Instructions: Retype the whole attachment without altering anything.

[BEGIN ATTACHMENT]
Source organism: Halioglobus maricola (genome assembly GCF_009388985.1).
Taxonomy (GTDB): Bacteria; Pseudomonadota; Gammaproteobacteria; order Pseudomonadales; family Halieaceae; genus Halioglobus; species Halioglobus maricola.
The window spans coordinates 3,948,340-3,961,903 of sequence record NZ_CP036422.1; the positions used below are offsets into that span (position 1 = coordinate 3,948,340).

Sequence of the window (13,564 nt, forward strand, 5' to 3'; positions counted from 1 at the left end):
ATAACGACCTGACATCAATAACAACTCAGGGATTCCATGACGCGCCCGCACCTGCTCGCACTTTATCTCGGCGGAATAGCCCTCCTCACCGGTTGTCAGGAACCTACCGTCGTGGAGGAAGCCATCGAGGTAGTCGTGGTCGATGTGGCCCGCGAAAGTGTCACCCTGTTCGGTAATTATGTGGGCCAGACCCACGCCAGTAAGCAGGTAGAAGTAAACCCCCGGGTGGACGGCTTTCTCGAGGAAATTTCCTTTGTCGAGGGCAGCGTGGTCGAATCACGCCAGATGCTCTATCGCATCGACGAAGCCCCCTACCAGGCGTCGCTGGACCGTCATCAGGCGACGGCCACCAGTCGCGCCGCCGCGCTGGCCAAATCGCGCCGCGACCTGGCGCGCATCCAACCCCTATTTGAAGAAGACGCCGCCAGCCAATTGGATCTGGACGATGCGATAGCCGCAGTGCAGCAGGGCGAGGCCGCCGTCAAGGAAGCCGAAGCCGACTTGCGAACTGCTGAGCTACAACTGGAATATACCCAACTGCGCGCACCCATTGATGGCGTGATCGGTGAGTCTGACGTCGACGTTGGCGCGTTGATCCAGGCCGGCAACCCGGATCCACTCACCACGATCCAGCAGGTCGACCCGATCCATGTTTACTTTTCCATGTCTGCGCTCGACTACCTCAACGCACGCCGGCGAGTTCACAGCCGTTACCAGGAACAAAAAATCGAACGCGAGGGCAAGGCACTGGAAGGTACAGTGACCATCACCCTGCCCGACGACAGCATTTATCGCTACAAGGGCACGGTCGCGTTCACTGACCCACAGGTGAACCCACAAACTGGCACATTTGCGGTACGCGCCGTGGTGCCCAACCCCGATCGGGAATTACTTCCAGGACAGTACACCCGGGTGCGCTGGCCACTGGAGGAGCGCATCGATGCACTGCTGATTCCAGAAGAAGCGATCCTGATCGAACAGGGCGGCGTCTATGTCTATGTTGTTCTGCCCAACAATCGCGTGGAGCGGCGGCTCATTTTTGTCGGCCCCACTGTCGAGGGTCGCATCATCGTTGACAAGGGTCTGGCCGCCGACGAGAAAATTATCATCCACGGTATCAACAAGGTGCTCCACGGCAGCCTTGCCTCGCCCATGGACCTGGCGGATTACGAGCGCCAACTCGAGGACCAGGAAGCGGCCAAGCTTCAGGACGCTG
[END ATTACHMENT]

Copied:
Source organism: Halioglobus maricola (genome assembly GCF_009388985.1).
Taxonomy (GTDB): Bacteria; Pseudomonadota; Gammaproteobacteria; order Pseudomonadales; family Halieaceae; genus Halioglobus; species Halioglobus maricola.
The window spans coordinates 3,948,340-3,961,903 of sequence record NZ_CP036422.1; the positions used below are offsets into that span (position 1 = coordinate 3,948,340).

Sequence of the window (13,564 nt, forward strand, 5' to 3'; positions counted from 1 at the left end):
ATAACGACCTGACATCAATAACAACTCAGGGATTCCATGACGCGCCCGCACCTGCTCGCACTTTATCTCGGCGGAATAGCCCTCCTCACCGGTTGTCAGGAACCTACCGTCGTGGAGGAAGCCATCGAGGTAGTCGTGGTCGATGTGGCCCGCGAAAGTGTCACCCTGTTCGGTAATTATGTGGGCCAGACCCACGCCAGTAAGCAGGTAGAAGTAAACCCCCGGGTGGACGGCTTTCTCGAGGAAATTTCCTTTGTCGAGGGCAGCGTGGTCGAATCACGCCAGATGCTCTATCGCATCGACGAAGCCCCCTACCAGGCGTCGCTGGACCGTCATCAGGCGACGGCCACCAGTCGCGCCGCCGCGCTGGCCAAATCGCGCCGCGACCTGGCGCGCATCCAACCCCTATTTGAAGAAGACGCCGCCAGCCAATTGGATCTGGACGATGCGATAGCCGCAGTGCAGCAGGGCGAGGCCGCCGTCAAGGAAGCCGAAGCCGACTTGCGAACTGCTGAGCTACAACTGGAATATACCCAACTGCGCGCACCCATTGATGGCGTGATCGGTGAGTCTGACGTCGACGTTGGCGCGTTGATCCAGGCCGGCAACCCGGATCCACTCACCACGATCCAGCAGGTCGACCCGATCCATGTTTACTTTTCCATGTCTGCGCTCGACTACCTCAACGCACGCCGGCGAGTTCACAGCCGTTACCAGGAACAAAAAATCGAACGCGAGGGCAAGGCACTGGAAGGTACAGTGACCATCACCCTGCCCGACGACAGCATTTATCGCTACAAGGGCACGGTCGCGTTCACTGACCCACAGGTGAACCCACAAACTGGCACATTTGCGGTACGCGCCGTGGTGCCCAACCCCGATCGGGAATTACTTCCAGGACAGTACACCCGGGTGCGCTGGCCACTGGAGGAGCGCATCGATGCACTGCTGATTCCAGAAGAAGCGATCCTGATCGAACAGGGCGGCGTCTATGTCTATGTTGTTCTGCCCAACAATCGCGTGGAGCGGCGGCTCATTTTTGTCGGCCCCACTGTCGAGGGTCGCATCATCGTTGACAAGGGTCTGGCCGCCGACGAGAAAATTATCATCCACGGTATCAACAAGGTGCTCCACGGCAGCCTTGCCTCGCCCATGGACCTGGCGGATTACGAGCGCCAACTCGAGGACCAGGAAGCGGCCAAGCTTCAGGACGCTG